California State University Channel Islands (CSUCI) applied knowledge of its unique student population to design the tone and voice of its artificial intelligence chatbot, Ekhobot, which provides 24/7 support and social communication with students. The warm personality of the AI-powered texting platform facilitates low-stakes informal interactions with students and provides CSUCI with information needed to understand the student perspectives in real time. Ekhobot is closely connected with CSUCI’s Learning Online 101 micro-course for students, as student responses to the bot’s campaigns are used to continuously improve the course curriculum.    

UofF logo

The University of Florida gathers feedback from students who participate in Multicultural and Diversity Affairs’ virtual early arrival programs (EAP) focusing on building community for Black, Latinx, Asian Pacific Islander and Desi students. Peer leaders play a meaningful role in EAP curriculum improvement and idea generation for short social media activities as some students find it difficult to engage in virtual spaces for long durations. For example, peer leaders for the Pledging to Advance Academic Capacity Together program created a dance slide video on Instagram (see the @ufpaact August 26, 2020 post) and students would vote on their favorite slide, learn the dance, and record themselves doing the slide. Another example of student feedback informing future practices was the transition of peer leaders taking on more internship-type responsibilities for the virtual programs.

2. Collaborate with faculty, staff, and students throughout the institution to maximize the reach of virtual support.

SDSU logo

San Diego State University engages with students through a number of virtual initiatives – including an admitted student program called Virtual Explore SDSU and other first-year student programs – administered and coordinated by cross-divisional teams, including faculty, staff, student leaders, and peer mentors. Cross-divisional teams receive joint training from academic affairs and student affairs to promote shared understanding of relevant policies, resources, and opportunities. The leadership team coordinates a master calendar of planned interventions and circulates information about priorities, initiatives and training materials to campus. Additionally, the institution prioritizes equity, inclusion, and technology initiatives by including these elements in SDSU’s strategic plan. This ensures that the campus has a shared vision to help drive collaboration and enable its systems and programs to work in tandem.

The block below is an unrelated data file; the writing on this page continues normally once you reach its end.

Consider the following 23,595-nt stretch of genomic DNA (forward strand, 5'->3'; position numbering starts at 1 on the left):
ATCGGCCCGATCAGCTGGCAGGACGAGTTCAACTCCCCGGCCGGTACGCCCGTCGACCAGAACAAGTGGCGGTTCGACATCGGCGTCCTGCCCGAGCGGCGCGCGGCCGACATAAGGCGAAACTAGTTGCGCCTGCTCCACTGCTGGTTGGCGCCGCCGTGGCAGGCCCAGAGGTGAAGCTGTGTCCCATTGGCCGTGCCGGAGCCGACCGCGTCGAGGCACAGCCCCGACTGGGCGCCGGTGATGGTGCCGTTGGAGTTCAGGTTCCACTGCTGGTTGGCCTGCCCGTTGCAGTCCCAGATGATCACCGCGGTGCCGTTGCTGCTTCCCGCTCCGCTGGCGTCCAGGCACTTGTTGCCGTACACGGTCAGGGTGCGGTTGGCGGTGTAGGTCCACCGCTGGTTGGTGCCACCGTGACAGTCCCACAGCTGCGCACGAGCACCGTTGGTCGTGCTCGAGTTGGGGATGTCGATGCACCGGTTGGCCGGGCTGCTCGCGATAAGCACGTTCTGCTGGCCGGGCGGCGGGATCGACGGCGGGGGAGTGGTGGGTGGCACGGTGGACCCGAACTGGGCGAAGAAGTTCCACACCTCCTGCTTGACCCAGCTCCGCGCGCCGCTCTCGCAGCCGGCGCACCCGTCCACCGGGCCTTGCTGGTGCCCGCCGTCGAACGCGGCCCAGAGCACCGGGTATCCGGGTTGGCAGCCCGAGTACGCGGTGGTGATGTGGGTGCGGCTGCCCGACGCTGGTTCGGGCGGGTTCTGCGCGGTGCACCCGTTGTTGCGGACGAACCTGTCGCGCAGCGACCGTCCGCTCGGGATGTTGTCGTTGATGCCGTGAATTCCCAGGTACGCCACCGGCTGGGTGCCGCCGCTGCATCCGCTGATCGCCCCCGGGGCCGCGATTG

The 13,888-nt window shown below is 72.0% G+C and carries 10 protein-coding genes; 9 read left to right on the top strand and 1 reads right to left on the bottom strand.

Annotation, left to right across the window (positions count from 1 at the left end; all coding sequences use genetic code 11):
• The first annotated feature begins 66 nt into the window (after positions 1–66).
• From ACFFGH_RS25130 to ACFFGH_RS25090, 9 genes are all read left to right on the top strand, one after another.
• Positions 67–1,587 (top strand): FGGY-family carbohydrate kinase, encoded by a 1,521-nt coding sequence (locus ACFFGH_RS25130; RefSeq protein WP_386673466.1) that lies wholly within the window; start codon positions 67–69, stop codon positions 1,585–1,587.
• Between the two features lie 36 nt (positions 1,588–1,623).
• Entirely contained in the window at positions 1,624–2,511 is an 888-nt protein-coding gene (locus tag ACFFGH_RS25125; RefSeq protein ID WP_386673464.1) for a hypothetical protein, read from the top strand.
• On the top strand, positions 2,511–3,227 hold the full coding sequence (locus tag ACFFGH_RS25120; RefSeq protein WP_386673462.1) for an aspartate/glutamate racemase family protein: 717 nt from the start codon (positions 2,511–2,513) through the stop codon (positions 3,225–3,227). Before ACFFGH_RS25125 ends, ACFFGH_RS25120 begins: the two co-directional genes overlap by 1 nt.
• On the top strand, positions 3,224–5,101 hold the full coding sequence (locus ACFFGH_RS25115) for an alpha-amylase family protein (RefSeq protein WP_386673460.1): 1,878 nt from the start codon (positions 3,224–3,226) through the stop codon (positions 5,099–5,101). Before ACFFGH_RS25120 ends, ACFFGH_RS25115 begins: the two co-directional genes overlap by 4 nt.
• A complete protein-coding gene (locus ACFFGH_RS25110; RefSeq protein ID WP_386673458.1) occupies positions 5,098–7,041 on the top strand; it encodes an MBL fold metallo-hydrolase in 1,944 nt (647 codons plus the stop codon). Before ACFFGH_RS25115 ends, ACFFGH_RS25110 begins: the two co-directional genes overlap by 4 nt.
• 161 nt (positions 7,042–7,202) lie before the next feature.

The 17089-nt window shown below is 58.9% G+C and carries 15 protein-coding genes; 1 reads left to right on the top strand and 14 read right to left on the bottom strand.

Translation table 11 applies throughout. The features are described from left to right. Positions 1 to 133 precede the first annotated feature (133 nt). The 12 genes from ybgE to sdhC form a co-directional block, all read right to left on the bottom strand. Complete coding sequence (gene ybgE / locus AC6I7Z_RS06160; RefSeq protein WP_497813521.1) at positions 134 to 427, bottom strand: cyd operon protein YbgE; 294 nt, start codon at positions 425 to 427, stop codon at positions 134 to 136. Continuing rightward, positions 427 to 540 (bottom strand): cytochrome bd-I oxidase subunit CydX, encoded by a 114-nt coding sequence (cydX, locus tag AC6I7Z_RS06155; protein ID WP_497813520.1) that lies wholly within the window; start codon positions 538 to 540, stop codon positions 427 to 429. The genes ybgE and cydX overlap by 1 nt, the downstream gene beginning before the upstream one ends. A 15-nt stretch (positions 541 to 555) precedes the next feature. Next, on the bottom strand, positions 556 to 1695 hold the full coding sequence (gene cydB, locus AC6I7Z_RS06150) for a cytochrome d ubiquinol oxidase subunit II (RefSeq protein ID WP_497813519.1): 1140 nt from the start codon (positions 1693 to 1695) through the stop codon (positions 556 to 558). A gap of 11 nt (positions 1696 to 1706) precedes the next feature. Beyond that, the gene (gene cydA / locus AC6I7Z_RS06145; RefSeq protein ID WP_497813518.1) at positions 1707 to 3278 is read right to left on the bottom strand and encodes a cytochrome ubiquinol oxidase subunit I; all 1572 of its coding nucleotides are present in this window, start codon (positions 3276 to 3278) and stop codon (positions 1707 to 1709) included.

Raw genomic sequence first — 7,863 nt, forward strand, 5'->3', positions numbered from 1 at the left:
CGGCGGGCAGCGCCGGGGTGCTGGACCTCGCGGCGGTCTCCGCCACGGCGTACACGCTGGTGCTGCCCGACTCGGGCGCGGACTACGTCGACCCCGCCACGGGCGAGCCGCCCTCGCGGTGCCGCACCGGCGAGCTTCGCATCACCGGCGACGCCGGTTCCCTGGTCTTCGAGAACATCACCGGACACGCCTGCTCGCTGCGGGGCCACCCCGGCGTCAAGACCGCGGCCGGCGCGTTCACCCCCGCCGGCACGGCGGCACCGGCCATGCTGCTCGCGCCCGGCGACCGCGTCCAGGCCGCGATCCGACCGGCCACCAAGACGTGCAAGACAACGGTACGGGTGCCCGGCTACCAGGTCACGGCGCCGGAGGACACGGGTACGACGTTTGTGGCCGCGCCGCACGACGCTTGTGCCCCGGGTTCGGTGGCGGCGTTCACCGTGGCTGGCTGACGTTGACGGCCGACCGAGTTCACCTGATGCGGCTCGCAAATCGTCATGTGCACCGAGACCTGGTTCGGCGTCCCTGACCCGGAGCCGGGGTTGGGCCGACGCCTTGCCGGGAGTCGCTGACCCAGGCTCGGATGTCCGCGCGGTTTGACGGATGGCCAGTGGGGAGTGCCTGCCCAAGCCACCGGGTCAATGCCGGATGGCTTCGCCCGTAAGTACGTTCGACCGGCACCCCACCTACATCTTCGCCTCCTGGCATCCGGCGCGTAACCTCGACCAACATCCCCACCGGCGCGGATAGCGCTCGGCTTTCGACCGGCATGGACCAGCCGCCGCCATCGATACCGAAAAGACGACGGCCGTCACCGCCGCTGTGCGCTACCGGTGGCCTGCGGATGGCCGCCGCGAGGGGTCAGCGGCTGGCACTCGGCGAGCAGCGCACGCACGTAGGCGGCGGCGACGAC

NAU logo

Northern Arizona University (NAU) regularly connects with partners across the institution to maximize the impact of its wide span of virtual engagement offerings, including YourPath@NAU – a competency-based student engagement mobile app featuring virtual connection-building activities. The student affairs’ business analyst role is especially critical to NAU’s efforts, as it is focused on translating the division’s vision into actionable language for the information technology services division to implement. Tapping into existing collaborations is also key as NAU’s chief information officer was instrumental in working with the vice president for tribal initiatives to provide access to technology for students in rural communities.